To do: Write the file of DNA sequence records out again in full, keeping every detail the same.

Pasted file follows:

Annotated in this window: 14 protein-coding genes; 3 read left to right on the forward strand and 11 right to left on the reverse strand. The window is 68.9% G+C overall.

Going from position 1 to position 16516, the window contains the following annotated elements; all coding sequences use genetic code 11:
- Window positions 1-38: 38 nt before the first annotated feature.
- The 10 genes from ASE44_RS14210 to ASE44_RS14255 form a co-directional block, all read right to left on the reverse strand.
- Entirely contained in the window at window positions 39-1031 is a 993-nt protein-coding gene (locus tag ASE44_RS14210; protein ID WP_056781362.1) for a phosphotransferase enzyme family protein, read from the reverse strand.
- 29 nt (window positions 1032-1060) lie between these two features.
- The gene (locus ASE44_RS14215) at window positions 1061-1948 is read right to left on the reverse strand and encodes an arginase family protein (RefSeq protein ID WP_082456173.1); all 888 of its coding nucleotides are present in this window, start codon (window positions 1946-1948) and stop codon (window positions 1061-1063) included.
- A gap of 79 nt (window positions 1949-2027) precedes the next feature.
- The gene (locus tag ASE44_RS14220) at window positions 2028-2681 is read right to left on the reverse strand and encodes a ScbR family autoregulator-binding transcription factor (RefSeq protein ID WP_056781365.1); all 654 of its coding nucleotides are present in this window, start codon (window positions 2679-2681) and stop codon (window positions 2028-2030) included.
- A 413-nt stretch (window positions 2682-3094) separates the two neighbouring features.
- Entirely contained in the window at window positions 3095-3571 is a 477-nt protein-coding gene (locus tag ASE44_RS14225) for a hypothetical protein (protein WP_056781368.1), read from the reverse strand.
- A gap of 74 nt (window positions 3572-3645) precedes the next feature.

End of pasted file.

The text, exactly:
Annotated in this window: 14 protein-coding genes; 3 read left to right on the forward strand and 11 right to left on the reverse strand. The window is 68.9% G+C overall.

Going from position 1 to position 16516, the window contains the following annotated elements; all coding sequences use genetic code 11:
- Window positions 1-38: 38 nt before the first annotated feature.
- The 10 genes from ASE44_RS14210 to ASE44_RS14255 form a co-directional block, all read right to left on the reverse strand.
- Entirely contained in the window at window positions 39-1031 is a 993-nt protein-coding gene (locus tag ASE44_RS14210; protein ID WP_056781362.1) for a phosphotransferase enzyme family protein, read from the reverse strand.
- 29 nt (window positions 1032-1060) lie between these two features.
- The gene (locus ASE44_RS14215) at window positions 1061-1948 is read right to left on the reverse strand and encodes an arginase family protein (RefSeq protein ID WP_082456173.1); all 888 of its coding nucleotides are present in this window, start codon (window positions 1946-1948) and stop codon (window positions 1061-1063) included.
- A gap of 79 nt (window positions 1949-2027) precedes the next feature.
- The gene (locus tag ASE44_RS14220) at window positions 2028-2681 is read right to left on the reverse strand and encodes a ScbR family autoregulator-binding transcription factor (RefSeq protein ID WP_056781365.1); all 654 of its coding nucleotides are present in this window, start codon (window positions 2679-2681) and stop codon (window positions 2028-2030) included.
- A 413-nt stretch (window positions 2682-3094) separates the two neighbouring features.
- Entirely contained in the window at window positions 3095-3571 is a 477-nt protein-coding gene (locus tag ASE44_RS14225) for a hypothetical protein (protein WP_056781368.1), read from the reverse strand.
- A gap of 74 nt (window positions 3572-3645) precedes the next feature.